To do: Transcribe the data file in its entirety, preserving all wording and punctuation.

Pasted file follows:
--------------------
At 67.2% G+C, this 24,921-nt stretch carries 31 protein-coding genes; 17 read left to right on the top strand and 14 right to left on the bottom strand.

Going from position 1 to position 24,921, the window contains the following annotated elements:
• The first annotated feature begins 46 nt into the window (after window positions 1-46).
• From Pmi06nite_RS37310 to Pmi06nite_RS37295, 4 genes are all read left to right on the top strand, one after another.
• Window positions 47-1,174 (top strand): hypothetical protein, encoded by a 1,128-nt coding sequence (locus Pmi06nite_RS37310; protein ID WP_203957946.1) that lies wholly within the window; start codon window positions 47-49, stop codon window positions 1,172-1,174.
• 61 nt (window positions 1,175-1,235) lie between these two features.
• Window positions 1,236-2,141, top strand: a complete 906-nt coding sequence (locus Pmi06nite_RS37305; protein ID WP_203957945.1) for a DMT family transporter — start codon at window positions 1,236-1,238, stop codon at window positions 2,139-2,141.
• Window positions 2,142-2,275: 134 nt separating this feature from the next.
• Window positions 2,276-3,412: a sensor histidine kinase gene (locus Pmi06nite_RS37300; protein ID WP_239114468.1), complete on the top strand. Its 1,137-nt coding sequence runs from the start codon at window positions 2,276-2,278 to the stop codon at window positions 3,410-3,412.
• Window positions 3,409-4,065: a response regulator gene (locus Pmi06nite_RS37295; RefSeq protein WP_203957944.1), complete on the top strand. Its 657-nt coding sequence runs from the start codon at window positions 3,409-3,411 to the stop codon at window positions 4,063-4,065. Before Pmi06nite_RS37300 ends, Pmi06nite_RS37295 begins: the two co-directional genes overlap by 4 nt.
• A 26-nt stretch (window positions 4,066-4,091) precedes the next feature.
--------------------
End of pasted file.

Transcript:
At 67.2% G+C, this 24,921-nt stretch carries 31 protein-coding genes; 17 read left to right on the top strand and 14 right to left on the bottom strand.

Going from position 1 to position 24,921, the window contains the following annotated elements:
• The first annotated feature begins 46 nt into the window (after window positions 1-46).
• From Pmi06nite_RS37310 to Pmi06nite_RS37295, 4 genes are all read left to right on the top strand, one after another.
• Window positions 47-1,174 (top strand): hypothetical protein, encoded by a 1,128-nt coding sequence (locus Pmi06nite_RS37310; protein ID WP_203957946.1) that lies wholly within the window; start codon window positions 47-49, stop codon window positions 1,172-1,174.
• 61 nt (window positions 1,175-1,235) lie between these two features.
• Window positions 1,236-2,141, top strand: a complete 906-nt coding sequence (locus Pmi06nite_RS37305; protein ID WP_203957945.1) for a DMT family transporter — start codon at window positions 1,236-1,238, stop codon at window positions 2,139-2,141.
• Window positions 2,142-2,275: 134 nt separating this feature from the next.
• Window positions 2,276-3,412: a sensor histidine kinase gene (locus Pmi06nite_RS37300; protein ID WP_239114468.1), complete on the top strand. Its 1,137-nt coding sequence runs from the start codon at window positions 2,276-2,278 to the stop codon at window positions 3,410-3,412.
• Window positions 3,409-4,065: a response regulator gene (locus Pmi06nite_RS37295; RefSeq protein WP_203957944.1), complete on the top strand. Its 657-nt coding sequence runs from the start codon at window positions 3,409-3,411 to the stop codon at window positions 4,063-4,065. Before Pmi06nite_RS37300 ends, Pmi06nite_RS37295 begins: the two co-directional genes overlap by 4 nt.
• A 26-nt stretch (window positions 4,066-4,091) precedes the next feature.